14. The portable communication device of claim 11 wherein each of the series-coupled resonant circuits is configured to operate as an effective short circuit at a frequency other than a resonant frequency.

15. The portable communication device of claim 11 wherein each of the series-coupled resonant circuits is configured to operate as an effective open circuit at its resonant frequency to decouple the resistive feedback from the amplifier element at each resonant frequency.

16. The portable communication device of claim 9 wherein the downconverter is configured to convert the received RF signal to a baseband information signal.

17. The portable communication device of claim 16 wherein the demodulator is configured to extract the baseband information signal.

18. The multiband low noise amplifier of claim 1 wherein the series-coupled resonant circuit includes at least one of a discrete inductor and an active inductor to provide the inductance.

19. The multiband low noise amplifier of claim 1 wherein the series-coupled resonant circuit includes at least one of a discrete capacitor and a varactor to provide the capacitance.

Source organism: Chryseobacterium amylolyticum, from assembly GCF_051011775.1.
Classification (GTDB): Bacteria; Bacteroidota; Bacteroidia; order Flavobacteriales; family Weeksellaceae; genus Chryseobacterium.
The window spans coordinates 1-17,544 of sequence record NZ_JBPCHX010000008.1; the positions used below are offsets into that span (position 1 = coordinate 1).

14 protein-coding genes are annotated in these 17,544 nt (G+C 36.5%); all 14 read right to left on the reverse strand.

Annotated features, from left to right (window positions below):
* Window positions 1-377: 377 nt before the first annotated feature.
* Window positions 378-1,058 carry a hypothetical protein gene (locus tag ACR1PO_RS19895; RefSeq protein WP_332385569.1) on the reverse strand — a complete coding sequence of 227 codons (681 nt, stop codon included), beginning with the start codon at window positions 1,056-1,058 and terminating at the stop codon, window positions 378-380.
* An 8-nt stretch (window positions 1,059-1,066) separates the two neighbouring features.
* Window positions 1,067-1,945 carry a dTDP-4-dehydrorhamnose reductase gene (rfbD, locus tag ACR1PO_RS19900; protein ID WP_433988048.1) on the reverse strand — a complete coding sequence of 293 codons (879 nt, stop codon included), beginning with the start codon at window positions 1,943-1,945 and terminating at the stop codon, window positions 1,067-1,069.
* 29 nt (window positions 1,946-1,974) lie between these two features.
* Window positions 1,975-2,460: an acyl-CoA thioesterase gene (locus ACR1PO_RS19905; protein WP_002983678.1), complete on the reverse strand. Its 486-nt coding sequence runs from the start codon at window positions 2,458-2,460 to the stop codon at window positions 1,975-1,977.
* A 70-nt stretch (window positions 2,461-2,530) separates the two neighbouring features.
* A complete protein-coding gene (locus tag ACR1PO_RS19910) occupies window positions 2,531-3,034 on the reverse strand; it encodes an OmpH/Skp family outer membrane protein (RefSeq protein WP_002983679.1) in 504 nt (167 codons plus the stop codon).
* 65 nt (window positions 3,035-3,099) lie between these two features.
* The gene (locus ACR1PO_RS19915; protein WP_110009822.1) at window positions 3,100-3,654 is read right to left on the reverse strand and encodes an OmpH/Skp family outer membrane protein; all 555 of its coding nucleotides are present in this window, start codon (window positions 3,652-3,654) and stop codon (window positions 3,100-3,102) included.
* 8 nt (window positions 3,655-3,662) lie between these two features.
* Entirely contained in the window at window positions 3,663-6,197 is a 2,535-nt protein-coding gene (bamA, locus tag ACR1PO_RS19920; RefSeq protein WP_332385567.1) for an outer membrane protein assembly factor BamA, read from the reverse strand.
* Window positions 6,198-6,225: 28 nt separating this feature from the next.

Referenced Cited

U.S. Patent Documents

2894126 July 1959 Horgan
3037114 May 1962 Bier et al.
3133252 May 1964 Skolnick et al.
3358226 December 1967 Clinton
3621151 November 1971 Wood
3838364 September 1974 Kurokawa
4046960 September 6, 1977 Veale
4225834 September 30, 1980 van Doorn
4793356 December 27, 1988 Misic et al.
5051700 September 24, 1991 Fox
5105165 April 14, 1992 Bien
6417745 July 9, 2002 Taniguchi
6674337 January 6, 2004 Hashemi et al.
6978162 December 20, 2005 Russell et al.
7149497 December 12, 2006 Kagaya et al.
20030193369 October 16, 2003 Jackson et al.
20040145410 July 29, 2004 Selz
20050233706 October 20, 2005 Takeda
20050270104 December 8, 2005 Yamamoto
20060186829 August 24, 2006 Zhang et al.
20060217089 September 28, 2006 Snelgrove et al.
20070155355 July 5, 2007 Lynch
20070207754 September 6, 2007 Gomi
20090051453 February 26, 2009 Chung et al.
20090102552 April 23, 2009 Shiramizu et al.
20090323864 December 31, 2009 Tired
20110143685 June 16, 2011 Cebi

Other references

  • Orr, Radio Handbook, Twentieth Edition, p. 4.33.

Patent History

Patent number: 8644773
Type: Grant
Filed: Dec 10, 2009
Date of Patent: Feb 4, 2014
Patent Publication Number: 20110143685
Assignee: Skyworks Solutions, Inc. (Woburn, MA)
Inventor: Haki Cebi (Allston, MA)
Primary Examiner: Temesgh Ghebretinsae
Assistant Examiner: Md Talukder
Application Number: 12/634,706